'All companies must play by the rules.'
You’ll have to find another way home after a big night out now – Uber will be losing its licence to operate in London. After five years of ferrying people to and from their destination in the English capital, Transport for London has said that it will not be renewing its licence which is due to run out next week.
The decision was announced this morning by TfL and they had harsh words for the car-ride app, stating that ‘Uber London Limited is not fit and proper to hold a private hire operator licence’.
While Uber has faced issues around the world with licensing, losing London will be a huge blow. According to The Evening Standard, over 3.5 million people use the app and 40,000 Uber drivers form their network in the capital alone.
TfL’s choice not to renew their licence boils down to their approach to ‘passenger safety’, which they said has demonstrated ‘a lack of corporate responsibility in relation to a number of issues which have potential public safety and security implications’.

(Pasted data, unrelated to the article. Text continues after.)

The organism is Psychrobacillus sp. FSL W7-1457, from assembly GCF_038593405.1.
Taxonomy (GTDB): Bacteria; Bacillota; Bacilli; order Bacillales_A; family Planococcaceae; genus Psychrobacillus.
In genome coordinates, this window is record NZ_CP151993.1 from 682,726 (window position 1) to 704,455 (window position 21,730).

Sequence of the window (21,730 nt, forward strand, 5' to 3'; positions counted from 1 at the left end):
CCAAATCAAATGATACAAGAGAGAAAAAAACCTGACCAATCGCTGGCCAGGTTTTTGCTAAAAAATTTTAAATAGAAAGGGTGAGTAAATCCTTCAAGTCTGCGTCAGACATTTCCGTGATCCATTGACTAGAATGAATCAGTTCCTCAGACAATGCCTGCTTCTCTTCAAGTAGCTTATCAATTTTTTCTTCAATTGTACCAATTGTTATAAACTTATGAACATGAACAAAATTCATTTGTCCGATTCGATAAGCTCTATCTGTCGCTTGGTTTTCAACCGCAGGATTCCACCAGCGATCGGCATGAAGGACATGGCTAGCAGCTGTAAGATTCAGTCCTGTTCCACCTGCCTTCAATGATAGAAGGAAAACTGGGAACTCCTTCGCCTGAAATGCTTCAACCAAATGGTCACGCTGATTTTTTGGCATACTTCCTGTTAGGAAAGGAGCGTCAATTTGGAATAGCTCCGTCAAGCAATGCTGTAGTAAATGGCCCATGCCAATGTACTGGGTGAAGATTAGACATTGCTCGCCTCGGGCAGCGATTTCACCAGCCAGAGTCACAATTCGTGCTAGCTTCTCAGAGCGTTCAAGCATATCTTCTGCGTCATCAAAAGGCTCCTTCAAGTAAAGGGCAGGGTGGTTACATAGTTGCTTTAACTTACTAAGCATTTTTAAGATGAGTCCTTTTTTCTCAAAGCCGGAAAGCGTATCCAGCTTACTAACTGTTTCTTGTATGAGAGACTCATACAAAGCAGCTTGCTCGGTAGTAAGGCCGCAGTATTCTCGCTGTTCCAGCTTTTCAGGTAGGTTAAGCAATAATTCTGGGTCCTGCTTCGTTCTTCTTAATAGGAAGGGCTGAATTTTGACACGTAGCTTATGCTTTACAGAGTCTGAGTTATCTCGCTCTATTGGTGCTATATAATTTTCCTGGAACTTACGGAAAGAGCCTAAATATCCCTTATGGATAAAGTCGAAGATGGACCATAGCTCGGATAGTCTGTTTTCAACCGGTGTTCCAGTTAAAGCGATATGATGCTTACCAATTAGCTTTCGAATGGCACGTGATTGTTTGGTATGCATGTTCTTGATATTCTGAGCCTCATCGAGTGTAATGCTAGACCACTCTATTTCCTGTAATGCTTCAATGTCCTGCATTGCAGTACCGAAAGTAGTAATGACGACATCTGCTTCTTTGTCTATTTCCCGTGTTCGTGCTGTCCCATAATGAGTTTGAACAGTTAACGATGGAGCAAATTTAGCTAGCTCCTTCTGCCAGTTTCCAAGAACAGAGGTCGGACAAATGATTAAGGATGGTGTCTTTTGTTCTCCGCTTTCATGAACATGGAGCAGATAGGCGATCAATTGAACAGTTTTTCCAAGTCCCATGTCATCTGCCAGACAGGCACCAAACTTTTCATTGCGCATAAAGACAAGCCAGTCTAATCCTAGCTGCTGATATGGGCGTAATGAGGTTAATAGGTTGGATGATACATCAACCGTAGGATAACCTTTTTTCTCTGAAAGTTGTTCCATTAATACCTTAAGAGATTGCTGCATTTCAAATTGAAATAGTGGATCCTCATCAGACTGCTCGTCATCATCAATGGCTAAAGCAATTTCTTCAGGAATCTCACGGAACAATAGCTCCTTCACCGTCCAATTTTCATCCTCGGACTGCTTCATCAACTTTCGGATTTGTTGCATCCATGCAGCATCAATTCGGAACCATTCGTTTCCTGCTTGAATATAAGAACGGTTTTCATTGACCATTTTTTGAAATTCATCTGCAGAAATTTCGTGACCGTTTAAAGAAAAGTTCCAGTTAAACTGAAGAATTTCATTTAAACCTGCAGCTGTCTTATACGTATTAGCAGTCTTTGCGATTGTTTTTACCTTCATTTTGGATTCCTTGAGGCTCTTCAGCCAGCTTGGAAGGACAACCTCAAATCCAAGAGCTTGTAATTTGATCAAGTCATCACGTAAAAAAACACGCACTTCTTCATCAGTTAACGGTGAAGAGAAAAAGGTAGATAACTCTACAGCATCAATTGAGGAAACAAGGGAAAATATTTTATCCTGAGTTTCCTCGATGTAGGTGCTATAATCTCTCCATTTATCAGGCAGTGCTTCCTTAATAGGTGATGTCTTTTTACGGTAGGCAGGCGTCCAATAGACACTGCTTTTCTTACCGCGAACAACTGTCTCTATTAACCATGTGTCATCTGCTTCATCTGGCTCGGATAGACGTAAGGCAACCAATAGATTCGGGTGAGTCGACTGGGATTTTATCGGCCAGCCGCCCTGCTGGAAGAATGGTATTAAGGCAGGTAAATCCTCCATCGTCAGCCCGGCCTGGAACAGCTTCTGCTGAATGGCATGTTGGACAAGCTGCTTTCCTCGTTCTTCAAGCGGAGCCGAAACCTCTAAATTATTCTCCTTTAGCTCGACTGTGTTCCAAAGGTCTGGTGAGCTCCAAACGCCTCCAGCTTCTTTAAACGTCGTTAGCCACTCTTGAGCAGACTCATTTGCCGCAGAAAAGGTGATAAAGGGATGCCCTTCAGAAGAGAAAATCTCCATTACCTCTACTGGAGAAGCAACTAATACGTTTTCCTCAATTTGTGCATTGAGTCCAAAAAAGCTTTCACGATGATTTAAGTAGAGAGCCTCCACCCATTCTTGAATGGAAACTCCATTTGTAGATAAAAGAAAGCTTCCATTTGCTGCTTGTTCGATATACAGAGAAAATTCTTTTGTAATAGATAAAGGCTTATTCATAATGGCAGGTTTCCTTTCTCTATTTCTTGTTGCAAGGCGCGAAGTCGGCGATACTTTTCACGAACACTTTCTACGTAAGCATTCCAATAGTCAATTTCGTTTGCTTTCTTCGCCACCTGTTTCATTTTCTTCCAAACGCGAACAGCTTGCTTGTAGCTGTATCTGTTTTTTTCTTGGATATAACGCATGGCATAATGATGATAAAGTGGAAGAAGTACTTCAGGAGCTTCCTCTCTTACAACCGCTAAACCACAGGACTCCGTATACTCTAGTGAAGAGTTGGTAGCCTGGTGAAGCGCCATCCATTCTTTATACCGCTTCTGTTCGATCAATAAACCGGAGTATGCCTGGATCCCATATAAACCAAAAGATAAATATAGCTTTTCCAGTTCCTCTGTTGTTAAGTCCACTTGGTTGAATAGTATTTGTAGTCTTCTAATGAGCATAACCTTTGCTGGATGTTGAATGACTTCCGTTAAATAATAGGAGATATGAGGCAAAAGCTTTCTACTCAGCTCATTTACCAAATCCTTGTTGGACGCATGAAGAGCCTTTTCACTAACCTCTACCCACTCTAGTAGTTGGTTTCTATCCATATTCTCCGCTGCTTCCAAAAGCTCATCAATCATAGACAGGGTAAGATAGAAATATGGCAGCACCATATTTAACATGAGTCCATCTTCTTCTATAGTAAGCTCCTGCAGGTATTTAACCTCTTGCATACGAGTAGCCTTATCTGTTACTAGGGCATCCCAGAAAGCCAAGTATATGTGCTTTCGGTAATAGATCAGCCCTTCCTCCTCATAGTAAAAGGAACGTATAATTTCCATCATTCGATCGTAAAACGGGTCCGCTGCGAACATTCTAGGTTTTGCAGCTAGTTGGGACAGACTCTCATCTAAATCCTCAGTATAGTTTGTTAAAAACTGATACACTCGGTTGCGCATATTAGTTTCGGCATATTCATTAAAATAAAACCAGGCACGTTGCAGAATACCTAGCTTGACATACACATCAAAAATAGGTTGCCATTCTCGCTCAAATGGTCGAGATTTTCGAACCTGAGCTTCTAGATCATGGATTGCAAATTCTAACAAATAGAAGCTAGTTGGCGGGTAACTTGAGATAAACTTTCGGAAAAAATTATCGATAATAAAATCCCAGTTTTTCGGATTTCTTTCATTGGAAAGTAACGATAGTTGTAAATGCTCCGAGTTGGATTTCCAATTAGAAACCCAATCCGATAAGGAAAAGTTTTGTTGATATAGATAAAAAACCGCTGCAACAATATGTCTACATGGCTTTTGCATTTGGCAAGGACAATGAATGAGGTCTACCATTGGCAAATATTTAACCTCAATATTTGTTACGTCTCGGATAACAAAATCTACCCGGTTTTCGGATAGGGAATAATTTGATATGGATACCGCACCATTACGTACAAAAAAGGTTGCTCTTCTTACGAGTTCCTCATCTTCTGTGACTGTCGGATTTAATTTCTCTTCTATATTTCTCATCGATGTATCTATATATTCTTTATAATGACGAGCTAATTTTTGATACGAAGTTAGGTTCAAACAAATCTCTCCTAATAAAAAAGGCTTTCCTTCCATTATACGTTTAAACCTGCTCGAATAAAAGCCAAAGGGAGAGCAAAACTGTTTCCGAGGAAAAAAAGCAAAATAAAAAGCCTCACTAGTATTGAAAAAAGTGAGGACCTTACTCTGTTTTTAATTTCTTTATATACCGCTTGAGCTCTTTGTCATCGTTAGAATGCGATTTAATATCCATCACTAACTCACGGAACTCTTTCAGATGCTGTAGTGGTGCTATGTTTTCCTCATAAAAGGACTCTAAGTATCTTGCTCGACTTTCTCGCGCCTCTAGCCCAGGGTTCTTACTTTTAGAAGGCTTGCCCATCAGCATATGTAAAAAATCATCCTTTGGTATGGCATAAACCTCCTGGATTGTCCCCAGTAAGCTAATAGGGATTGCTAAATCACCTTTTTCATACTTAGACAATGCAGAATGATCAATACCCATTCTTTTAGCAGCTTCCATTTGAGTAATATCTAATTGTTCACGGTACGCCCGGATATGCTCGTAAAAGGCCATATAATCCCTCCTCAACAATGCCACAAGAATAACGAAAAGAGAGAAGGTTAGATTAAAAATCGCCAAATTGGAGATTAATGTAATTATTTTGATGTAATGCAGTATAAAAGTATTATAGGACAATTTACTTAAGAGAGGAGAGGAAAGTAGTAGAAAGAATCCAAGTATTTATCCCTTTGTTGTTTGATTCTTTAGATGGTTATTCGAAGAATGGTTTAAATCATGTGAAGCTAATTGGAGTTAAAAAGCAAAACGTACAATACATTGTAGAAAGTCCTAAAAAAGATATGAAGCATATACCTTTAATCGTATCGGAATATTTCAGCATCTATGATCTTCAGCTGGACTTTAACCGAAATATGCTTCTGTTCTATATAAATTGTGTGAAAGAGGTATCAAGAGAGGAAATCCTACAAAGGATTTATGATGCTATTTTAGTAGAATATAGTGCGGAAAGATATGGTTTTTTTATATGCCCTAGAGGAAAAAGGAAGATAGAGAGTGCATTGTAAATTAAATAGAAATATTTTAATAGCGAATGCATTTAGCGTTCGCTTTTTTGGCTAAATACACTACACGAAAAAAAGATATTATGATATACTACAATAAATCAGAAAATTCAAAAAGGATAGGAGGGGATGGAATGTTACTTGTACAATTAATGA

They specifically pinpointed the methods by which Uber reports ‘serious criminal offences’, obtains medical certificates as well as their dealings with the Enhanced Disclosure and Barring Service – a government body which prevents ‘unsuitable people from working with vulnerable groups, including children’ according to their website.
On top of that, Uber was also slammed for their use of Greyball – technology that essentially blocks the British government from accessing the full breadth of their data and app, which prevents them from ‘undertaking regulatory or law enforcement duties’.
Mayor of London Sadiq Khan said, ‘All companies must play by the rules and adhere to the high standards we expect – particularly when it comes to the safety of customers.’
Uber’s licence officially runs out on September 30 and after that, who knows what’ll happen? They have twenty one days to appeal TfL’s decision and we don’t doubt that their lawyers are working overtime to see if there’s a solution.
Uber had a rocky start in the UK and particularly in London, where many black cab drivers protested its arrival – most notably back in February 2016 when roughly 8000 drivers parked their vehicles and blocked Whitehall, Westminster and West End roads for hours. They have also been scrutinised globally for other major issues such as background checks for their drivers as well as passenger safety – earlier this year, they faced Indian court after a woman raped by her Uber driver sued them for allegedly obtaining her medical records to colour her claims.